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Interpenetration
 
 
 
 
 
To the left of the lawn, you can appreciate a work of the sculptor Mariano González Beltrán entitled "Rights of Man." It consists of many bronze statues making a circle of men and women. The work, a gift from Spain, symbolizes a society living in harmony with the rights of man, like the work of the Council of Europe.

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Rights of Men
Droits de l'homme
 
 
 
Europe
Nearby this work, you can contemplate another sculpture of electrolyzed copper measuring 2.44 meters, which represents, according to its Austrian creator Rudolf Kedl, "a female figure rising out of the flames." This work, entitled "Europe," was a gift from Austria to the Council of Europe in 1985.

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Europe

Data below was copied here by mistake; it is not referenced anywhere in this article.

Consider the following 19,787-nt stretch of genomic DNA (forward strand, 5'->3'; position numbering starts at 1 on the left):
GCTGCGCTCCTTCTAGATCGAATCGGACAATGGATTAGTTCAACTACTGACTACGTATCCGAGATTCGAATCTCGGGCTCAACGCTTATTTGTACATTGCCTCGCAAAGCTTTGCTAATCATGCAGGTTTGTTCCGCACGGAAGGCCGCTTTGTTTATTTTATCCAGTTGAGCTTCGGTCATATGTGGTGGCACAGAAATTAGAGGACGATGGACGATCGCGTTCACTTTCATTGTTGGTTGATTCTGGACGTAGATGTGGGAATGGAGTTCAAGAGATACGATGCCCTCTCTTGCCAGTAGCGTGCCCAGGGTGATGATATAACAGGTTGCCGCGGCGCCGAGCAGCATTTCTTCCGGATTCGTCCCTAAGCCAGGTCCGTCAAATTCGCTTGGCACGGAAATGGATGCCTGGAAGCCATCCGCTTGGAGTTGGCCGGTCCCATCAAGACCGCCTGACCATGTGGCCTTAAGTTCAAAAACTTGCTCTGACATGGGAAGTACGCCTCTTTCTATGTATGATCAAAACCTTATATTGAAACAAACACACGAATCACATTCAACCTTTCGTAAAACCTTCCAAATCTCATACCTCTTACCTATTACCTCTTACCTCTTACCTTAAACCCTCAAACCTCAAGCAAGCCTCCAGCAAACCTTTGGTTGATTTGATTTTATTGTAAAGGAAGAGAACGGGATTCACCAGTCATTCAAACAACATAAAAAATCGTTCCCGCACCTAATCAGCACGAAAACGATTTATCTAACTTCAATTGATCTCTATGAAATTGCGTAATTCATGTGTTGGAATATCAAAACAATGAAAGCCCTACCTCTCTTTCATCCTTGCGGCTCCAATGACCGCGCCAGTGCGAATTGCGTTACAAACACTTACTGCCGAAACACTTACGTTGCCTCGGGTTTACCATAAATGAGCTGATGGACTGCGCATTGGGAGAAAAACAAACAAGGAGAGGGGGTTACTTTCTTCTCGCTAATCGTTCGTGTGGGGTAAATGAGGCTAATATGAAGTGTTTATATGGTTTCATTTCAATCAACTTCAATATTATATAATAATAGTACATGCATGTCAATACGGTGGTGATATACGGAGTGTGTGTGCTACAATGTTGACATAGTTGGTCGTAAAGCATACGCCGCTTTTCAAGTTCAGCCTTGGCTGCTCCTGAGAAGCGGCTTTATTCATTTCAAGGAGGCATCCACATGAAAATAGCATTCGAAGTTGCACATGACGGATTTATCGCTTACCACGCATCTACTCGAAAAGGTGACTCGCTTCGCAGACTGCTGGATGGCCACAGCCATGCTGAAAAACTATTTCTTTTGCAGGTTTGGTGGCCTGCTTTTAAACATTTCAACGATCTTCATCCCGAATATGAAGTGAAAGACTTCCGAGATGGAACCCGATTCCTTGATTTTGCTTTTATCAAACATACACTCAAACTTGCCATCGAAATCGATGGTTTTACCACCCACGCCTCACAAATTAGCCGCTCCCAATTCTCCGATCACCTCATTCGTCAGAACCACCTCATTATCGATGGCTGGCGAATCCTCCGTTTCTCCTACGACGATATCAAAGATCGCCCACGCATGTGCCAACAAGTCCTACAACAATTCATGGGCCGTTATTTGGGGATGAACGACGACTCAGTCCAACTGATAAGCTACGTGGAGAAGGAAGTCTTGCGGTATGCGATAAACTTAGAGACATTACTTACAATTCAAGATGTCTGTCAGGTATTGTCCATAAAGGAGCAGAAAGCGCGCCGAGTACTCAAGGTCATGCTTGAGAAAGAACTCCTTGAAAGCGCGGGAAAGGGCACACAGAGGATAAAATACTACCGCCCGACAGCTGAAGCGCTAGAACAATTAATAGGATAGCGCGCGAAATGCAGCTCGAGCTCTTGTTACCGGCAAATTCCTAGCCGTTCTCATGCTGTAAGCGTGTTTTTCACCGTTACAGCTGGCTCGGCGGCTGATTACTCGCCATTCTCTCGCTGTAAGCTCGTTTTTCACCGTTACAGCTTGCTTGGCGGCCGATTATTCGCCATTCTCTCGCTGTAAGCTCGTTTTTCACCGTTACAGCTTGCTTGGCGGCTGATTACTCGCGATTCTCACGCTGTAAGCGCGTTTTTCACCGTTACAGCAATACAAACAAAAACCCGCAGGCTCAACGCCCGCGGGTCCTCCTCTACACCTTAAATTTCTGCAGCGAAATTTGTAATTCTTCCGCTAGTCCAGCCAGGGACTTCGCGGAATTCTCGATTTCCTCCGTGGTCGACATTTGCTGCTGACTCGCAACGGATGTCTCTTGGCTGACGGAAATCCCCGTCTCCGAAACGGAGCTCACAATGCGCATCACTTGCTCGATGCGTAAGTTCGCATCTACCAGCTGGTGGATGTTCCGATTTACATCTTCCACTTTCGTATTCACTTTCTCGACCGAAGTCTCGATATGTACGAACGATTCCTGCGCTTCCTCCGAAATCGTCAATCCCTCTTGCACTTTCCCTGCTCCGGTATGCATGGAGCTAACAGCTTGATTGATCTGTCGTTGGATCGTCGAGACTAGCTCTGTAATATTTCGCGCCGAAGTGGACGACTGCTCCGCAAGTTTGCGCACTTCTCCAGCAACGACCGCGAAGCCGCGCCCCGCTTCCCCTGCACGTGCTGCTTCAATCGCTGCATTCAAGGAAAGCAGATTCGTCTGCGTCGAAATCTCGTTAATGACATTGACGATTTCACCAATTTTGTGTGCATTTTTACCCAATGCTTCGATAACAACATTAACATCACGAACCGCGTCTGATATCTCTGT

To the right, opposite the other two works, one finds the "Four-Leaf Clover." This gift from Italy in 1977 is a chrome steel sculpture 2 meters high and created by the Italian Attilio Pierelli.

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Four-Leaf Clover
trèfle à quatre feuilles
 
 
 
poséidon
At the end of the lawn you can admire a reproduction of a bronze statue, entitled "Poséidon d'Artémision," which was offered by Greece in 1998 and represents Poseidon, the god of the sea. The original was recovered in 1928 at the cape of Artemision, north of the island of Euboea in the Aegean Sea. The work is attributed to the Athenian sculptor Calamis and dated in the year 450 B.C. The original can be found at the National Archaelogical Museum of Athens.